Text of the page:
About Hamilton Prioleau Bee
Hamilton Prioleau Bee (July 22, 1822 – October 3, 1897) was an American politician in early Texas who served one term as Speaker of the Texas House of Representatives and later was a Confederate States Army general during the American Civil War.
Bee was born in Charleston, South Carolina, to Ann Wragg Fayssoux and Barnard E. Bee, Sr. His family moved to Texas when he was 14. At age 17, Bee served as secretary for the commission that determined the border between the United States and the Republic of Texas. Sam Houston sent Bee, Joseph C. Eldridge, and Thomas S. Torrey to open negotiations with the Comanches in 1843, which eventually resulted in the Treaty of Tehuacana Creek. Bee was secretary of the Texas Senate in the First Texas Legislature in 1846.
During the Mexican-American War, Bee served under Benjamin McCulloch's Company A of Col. Jack Hays's 1st Regiment of Texas Mounted Volunteers for a time, but then transferred to Mirabeau B. Lamar's Texas cavalry company as a second lieutenant. Bee signed up for a second term in 1847—this time as first lieutenant—in Lamar's Company, which was by then a component of Col. Peter Hansborough Bell's regiment of Texas volunteers.
Bee moved to Laredo after the war and ran for a seat in the Texas House of Representatives for the Third Texas Legislature in 1849. He served through the end of the Seventh Legislature for a total of ten years in the House. In the Sixth Legislature, Bee was decisively elected Speaker of the House with 78 votes, to 1 vote each for N. B. Charlton and Pleasant Williams Kittrell.
In 1861, Bee was elected brigadier general of the Texas militia and appointed as a brigadier general in the Confederate Army on March 4, 1862. Bee commanded the brigade that consisted of Carl Buchel's First, Nicholas C. Gould's Twenty-third, Xavier Blanchard Debray's Twenty-sixth, James B. Likin's Thirty-fifth, Peter Cavanaugh Woods's Thirty-sixth, and Alexander Watkins Terrell's Texas cavalry regiments.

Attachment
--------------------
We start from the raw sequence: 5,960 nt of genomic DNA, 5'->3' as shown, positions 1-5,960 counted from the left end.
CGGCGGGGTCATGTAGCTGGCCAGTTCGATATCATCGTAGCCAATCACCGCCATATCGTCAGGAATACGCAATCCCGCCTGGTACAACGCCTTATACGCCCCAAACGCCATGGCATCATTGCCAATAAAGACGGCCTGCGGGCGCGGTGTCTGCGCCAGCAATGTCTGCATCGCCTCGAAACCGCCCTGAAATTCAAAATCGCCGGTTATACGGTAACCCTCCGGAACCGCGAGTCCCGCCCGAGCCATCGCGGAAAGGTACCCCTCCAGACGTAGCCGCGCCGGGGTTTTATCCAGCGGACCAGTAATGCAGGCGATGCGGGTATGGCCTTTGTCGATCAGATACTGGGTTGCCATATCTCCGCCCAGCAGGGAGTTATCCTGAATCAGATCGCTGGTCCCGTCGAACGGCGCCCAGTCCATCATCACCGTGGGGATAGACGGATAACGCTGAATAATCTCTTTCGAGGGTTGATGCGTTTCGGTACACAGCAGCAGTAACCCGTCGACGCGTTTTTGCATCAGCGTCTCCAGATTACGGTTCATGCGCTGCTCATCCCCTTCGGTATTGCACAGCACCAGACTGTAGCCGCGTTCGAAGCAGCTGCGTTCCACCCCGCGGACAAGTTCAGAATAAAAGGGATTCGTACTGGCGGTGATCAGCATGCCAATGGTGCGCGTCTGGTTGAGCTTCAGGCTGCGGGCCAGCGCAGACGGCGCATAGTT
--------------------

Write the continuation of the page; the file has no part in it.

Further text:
Bee was headquartered in Brownsville and facilitated the trade of cotton for munitions through Mexico. On November 4, 1863, he was forced to abandon Brownsville in the face of a Union expeditionary force under Maj. Gen. Nathaniel P. Banks. Bee was transferred to a field command in 1864 under Lt. Gen. Richard Taylor in the Red River Campaign. In the Battle of Pleasant Hill, Bee had two different horses shot out from under him during a cavalry charge, but was only slightly wounded. One of Bee's brigade commanders at this time was Arthur P. Bagby, Jr., who later replaced him in command. Later, despite intense criticism of his handling of his troops, Bee was given command of Thomas Green's division in Maj. Gen. John A. Wharton's cavalry corps in February 1865. After that time, he commanded an infantry brigade in Gen. Samuel B. Maxey's division.
After the war, Bee lived in a self-imposed exile in Mexico until 1876. He returned to live in San Antonio, where he died. He is buried there in the Confederate Cemetery. Bee married Mildred Tarver on May 21, 1854, and together they had six children.
He was the older brother of Barnard Elliott Bee, Jr., also a Confederate Army general. Their father, Barnard Elliott Bee, Sr., a leader in the Texas Revolution, was the namesake of Beeville and Bee County, Texas.